Objective: Obesity and major depressive disorder (MDD) are associated, but evidence about how they relate over time is conflicting. The goal of this study was to examine prospective associations between depression and obesity from early adolescence through early adulthood. Methods: Participants were drawn from a statewide, community-based, Minnesota sample. MDD and obesity with onsets by early adolescence (by age 14), late adolescence (between 14 and 20) and early adulthood (ages 20-24) were assessed via structured interview (depression) and study-measured height and weight. Results: Cross-sectional results indicated that depression and obesity with onsets by early adolescence were concurrently associated, but the same was not true later in development. Prospective results indicated that depression by early adolescence predicted the onset of obesity (odds ratio (OR)=3.76, confidence interval =1.33-10.59) during late adolescence among female individuals. Obesity that developed during late adolescence predicted the onset of depression (OR=5.89, confidence interval =2.31-15.01) during early adulthood among female individuals. Conclusions: For girls, adolescence is a high-risk period for the development of this comorbidity, with the nature of the risk varying over the course of adolescence. Early adolescent-onset depression is associated with elevated risk of later onset obesity, and obesity, particularly in late adolescence, is associated with increased odds of later depression. Further investigation into the mechanisms of these effects and the reasons for the observed gender and developmental differences is needed. Prevention programs focused on early-onset cases of depression and adolescent-onset cases of obesity, particularly among female individuals, may help in reducing risk for this form of comorbidity.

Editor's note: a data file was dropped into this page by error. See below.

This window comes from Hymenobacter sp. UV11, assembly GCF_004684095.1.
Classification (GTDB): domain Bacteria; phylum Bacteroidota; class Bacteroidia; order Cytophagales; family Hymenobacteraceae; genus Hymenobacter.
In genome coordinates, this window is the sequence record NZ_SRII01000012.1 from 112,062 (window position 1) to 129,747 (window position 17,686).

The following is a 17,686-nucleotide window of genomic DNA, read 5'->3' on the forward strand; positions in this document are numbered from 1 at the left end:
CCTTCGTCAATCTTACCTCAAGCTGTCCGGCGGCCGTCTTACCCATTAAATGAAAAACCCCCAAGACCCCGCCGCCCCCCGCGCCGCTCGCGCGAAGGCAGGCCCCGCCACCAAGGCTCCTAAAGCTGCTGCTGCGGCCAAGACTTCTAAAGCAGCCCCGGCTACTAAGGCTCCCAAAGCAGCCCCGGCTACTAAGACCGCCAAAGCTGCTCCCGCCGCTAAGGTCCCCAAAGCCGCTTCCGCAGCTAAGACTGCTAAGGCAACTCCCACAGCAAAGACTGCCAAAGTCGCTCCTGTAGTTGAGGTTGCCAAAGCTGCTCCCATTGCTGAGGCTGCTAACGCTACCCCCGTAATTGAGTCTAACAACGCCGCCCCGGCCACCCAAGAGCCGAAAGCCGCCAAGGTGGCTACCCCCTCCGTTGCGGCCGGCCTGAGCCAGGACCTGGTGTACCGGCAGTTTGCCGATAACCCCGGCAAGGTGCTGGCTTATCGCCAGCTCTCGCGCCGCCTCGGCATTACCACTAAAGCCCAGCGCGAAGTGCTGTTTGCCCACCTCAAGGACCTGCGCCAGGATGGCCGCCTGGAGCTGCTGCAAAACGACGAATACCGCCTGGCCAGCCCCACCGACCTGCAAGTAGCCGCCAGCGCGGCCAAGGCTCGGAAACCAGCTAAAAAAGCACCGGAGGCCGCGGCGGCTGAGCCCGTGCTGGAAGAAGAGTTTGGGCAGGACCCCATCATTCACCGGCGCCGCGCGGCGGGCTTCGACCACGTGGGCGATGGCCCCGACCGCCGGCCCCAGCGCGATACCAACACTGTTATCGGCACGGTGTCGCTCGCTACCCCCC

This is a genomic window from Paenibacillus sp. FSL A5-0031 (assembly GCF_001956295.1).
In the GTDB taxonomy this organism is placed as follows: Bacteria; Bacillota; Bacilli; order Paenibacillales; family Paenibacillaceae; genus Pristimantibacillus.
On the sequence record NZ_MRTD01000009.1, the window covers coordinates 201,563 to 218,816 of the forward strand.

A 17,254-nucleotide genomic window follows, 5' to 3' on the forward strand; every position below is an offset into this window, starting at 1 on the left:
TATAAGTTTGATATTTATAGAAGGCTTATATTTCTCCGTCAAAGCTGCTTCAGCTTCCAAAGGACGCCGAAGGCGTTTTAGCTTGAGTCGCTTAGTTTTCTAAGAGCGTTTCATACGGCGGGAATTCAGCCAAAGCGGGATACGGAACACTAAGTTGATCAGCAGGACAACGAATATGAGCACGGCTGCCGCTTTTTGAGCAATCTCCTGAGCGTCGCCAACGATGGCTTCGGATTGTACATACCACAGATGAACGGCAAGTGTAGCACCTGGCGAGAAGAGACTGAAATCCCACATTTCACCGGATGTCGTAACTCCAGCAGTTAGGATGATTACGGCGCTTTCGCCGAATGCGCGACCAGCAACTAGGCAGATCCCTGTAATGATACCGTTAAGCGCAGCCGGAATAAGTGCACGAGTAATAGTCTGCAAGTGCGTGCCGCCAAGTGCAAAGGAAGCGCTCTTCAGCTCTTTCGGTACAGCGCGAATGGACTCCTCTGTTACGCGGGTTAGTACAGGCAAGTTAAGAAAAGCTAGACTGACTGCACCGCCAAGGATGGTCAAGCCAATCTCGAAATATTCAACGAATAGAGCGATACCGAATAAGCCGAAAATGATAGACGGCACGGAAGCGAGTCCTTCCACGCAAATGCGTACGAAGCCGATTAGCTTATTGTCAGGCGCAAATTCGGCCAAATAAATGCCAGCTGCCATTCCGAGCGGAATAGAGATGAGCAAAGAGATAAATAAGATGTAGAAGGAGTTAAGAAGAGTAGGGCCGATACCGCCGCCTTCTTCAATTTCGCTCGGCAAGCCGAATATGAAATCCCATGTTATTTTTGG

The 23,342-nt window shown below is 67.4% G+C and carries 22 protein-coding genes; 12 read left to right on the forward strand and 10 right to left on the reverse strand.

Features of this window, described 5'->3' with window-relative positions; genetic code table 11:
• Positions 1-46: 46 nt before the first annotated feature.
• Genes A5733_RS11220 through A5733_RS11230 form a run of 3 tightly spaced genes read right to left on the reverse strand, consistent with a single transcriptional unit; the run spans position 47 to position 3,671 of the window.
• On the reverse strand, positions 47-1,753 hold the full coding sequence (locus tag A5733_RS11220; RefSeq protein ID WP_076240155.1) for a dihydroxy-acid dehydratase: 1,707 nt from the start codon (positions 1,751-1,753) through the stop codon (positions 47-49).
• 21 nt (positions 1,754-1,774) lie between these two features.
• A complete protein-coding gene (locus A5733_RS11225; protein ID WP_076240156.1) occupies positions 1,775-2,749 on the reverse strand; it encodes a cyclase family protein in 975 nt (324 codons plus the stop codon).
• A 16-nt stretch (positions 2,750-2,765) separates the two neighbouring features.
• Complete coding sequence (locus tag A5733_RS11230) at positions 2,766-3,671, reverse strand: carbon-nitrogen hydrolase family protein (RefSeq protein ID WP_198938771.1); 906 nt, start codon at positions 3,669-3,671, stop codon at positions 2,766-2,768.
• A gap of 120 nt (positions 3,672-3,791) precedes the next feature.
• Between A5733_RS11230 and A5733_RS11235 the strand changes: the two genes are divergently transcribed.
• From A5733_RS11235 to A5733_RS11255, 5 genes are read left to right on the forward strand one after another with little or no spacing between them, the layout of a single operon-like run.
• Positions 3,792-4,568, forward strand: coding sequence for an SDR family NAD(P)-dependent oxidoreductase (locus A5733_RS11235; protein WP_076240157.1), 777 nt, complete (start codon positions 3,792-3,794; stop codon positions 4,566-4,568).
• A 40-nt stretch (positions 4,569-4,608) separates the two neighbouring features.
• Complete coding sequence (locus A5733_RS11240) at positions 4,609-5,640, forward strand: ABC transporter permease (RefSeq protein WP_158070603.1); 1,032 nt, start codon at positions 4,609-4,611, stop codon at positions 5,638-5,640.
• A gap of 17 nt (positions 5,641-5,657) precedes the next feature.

Bibliographical noteFunding Information:
This research was supported by the following grants from the National Institutes of Health: DA022456, DA05147 and AA09367.